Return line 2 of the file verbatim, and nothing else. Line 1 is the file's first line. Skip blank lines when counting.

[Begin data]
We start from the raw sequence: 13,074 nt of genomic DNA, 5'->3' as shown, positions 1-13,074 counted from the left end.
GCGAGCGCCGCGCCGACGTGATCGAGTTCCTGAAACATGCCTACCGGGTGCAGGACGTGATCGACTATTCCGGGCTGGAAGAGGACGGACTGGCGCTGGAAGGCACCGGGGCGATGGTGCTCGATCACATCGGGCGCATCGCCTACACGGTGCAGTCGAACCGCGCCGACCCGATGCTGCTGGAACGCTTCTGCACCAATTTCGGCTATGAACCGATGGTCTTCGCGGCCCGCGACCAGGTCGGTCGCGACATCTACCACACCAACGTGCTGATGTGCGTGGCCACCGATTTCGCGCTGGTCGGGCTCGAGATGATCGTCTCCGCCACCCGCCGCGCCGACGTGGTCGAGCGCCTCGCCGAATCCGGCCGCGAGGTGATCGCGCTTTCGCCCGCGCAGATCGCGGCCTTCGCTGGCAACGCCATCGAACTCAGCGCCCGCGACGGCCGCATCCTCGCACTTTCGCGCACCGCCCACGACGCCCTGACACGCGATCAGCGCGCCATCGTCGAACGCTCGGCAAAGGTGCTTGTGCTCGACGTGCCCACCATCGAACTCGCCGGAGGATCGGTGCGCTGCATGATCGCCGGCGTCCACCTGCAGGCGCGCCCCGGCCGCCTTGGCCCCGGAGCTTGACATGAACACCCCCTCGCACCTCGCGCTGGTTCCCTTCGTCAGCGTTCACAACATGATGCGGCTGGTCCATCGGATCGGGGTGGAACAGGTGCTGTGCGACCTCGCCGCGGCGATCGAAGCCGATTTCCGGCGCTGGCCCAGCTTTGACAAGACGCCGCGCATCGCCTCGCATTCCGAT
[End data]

GCGAGCGCCGCGCCGACGTGATCGAGTTCCTGAAACATGCCTACCGGGTGCAGGACGTGATCGACTATTCCGGGCTGGAAGAGGACGGACTGGCGCTGGAAGGCACCGGGGCGATGGTGCTCGATCACATCGGGCGCATCGCCTACACGGTGCAGTCGAACCGCGCCGACCCGATGCTGCTGGAACGCTTCTGCACCAATTTCGGCTATGAACCGATGGTCTTCGCGGCCCGCGACCAGGTCGGTCGCGACATCTACCACACCAACGTGCTGATGTGCGTGGCCACCGATTTCGCGCTGGTCGGGCTCGAGATGATCGTCTCCGCCACCCGCCGCGCCGACGTGGTCGAGCGCCTCGCCGAATCCGGCCGCGAGGTGATCGCGCTTTCGCCCGCGCAGATCGCGGCCTTCGCTGGCAACGCCATCGAACTCAGCGCCCGCGACGGCCGCATCCTCGCACTTTCGCGCACCGCCCACGACGCCCTGACACGCGATCAGCGCGCCATCGTCGAACGCTCGGCAAAGGTGCTTGTGCTCGACGTGCCCACCATCGAACTCGCCGGAGGATCGGTGCGCTGCATGATCGCCGGCGTCCACCTGCAGGCGCGCCCCGGCCGCCTTGGCCCCGGAGCTTGACATGAACACCCCCTCGCACCTCGCGCTGGTTCCCTTCGTCAGCGTTCACAACATGATGCGGCTGGTCCATCGGATCGGGGTGGAACAGGTGCTGTGCGACCTCGCCGCGGCGATCGAAGCCGATTTCCGGCGCTGGCCCAGCTTTGACAAGACGCCGCGCATCGCCTCGCATTCCGAT